Bullying is traumatic – and misunderstood. We can help with pain from years ago or days ago.
Do others seem to shrug off what happened to you?
Is it hard to know whom you can talk with about your experiences with bullies?
Is bullying a current pain (for you or for your child) and that much harder to understand and resolve?
Bullying is traumatizing enough at the time it happens, even before potential long-term effects. The great misconceptions are that bullying is limited to schoolchildren, and that being bullied is something one just shakes off. In reality, bullying can happen at any stage of life, and the effects can and often do haunt people for years.
The effects can spill over, too: Children’s relationships with their parents, friends, and others can be affected, and adults’ relationships to spouses/partners, coworkers, and others can be affected.
The therapists at Spacious Mind Counselling in Guelph have (like many people) first-hand experience with bullying, and have experience in helping others overcome bullying long-ago, recent, or current. You can contact us for a free 20-minute discussion.
What counts as bullying, exactly?
Bullying is any unwanted aggression in an environment where there is a power imbalance, real or perceived.
There can be a verbal, social, or physical element to the abuse.
What are the effects of being bullied?
Bullying can be traumatizing, and can directly or indirectly result in severe physical and mental health problems. One can suffer from a loss of self-esteem, depression, anxiety, sleeping difficulties, PTSD, an inability to concentrate, and lower productivity.
Counselling can help you process the thoughts and feelings that the bullying has created or compounded.
What should you do if your child is being bullied at school?
If you have children, their being bullied may bother and hurt you just as much as it does them. That is particularly true if you have ever been bullied. It can be difficult to compartmentalize and to “detach” yourself just enough to be of use to your child, but it’s important that you try.
First, be prepared to listen without judgement. Ask what happened, but don’t ask why it happened. In general, it’s best to explain that the bullying happened simply because a bully has problems chose to engage in aggressive behavior, and for no other reason, and that it’s not your child’s fault.
Attempting to confront the bully yourself or handle the situation for your child can often backfire, making your child more of a target later. It’s at this point counselling often becomes part of a longer-term solution. We’ll give your child a space to be heard and understood, while helping your child with verbal strategies that can help deescalate the situation.
What should you do if I’m being bullied at university?
This is a question we deal with often, given our practice in Guelph and proximity to the University.
Document everything that happens. It’s a good idea to speak up to the presiding where it happened, like an RA, professor, dean, or administrator. If they fail to act enough or at all, you can go to the next-highest-up person.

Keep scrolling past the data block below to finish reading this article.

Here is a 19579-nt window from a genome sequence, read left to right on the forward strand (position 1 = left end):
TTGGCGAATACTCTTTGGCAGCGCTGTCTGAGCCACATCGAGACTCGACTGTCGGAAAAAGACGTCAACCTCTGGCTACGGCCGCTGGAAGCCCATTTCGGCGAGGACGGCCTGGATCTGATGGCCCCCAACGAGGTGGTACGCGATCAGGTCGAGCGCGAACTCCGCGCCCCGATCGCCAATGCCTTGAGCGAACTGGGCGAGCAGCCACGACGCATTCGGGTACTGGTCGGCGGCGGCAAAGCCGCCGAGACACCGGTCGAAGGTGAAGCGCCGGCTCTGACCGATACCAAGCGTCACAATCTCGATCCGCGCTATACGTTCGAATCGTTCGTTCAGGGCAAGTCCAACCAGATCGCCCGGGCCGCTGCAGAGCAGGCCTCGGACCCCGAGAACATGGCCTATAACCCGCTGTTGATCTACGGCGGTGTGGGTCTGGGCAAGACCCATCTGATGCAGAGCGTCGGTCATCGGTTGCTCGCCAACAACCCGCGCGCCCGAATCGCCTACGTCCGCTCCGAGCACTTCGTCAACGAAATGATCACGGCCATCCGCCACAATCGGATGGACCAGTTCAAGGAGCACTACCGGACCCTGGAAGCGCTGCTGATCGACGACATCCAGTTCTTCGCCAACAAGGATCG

Because college students often are away from home for the first time it can be very easy for a bully to make one feel isolated. Reach out to someone you’ve known since before matriculating, preferably someone you consider wise and calm.
Bullied at work?
It’s a good idea to document everything that happens and then report the incident to your immediate supervisor or boss, or someone else you trust if your supervisor is the bully. When you do, it’s a good idea to be able to discuss what you’ve tried to stop the behavior, as well as what you’d like to see happen next.
You should also document your own performance in the event that your workplace bully tries to undermine your competence and work ethic behind your back.
Research whether your workplace has a formal anti-bullying policy. That can help you save your job or get back your job in the event that you need to take legal action.
Finally, getting support – perhaps in the form of counselling – may become more important than ever if you’re to remain productive and employed. That can even be important if you have plans to find a new job. You’ll need confidence and energy to do so, and bullies can drain you of both.
What can I do about cyberbullying?
Both children and adults can be cyberbullied. The first thing you should remember is this: don’t feed the trolls! “Clapping back” can often exacerbate cyberbullying, because it encourages the bully’s friends to pile on. Unless your response is so devastating that you risk getting in trouble, then all you do is make a bad situation worse.
Cyberbullying is illegal, so be prepared to document the abuse, especially if it includes threats of violence (in which case you should consider alerting law enforcement). This is the time to use the tools the online platform has to offer. Blocking and reporting those who harass you should give you some peace, temporarily if not long-term.
How can I recover from being bullied?
Being bullied is not your fault. But you can take steps to protect yourself. Even though no burden should be on you, way you speak, carry yourself, and feel about yourself can have a dramatic effect on your future experiences. To make those changes, though, you will need to heal from the damage that’s already been done.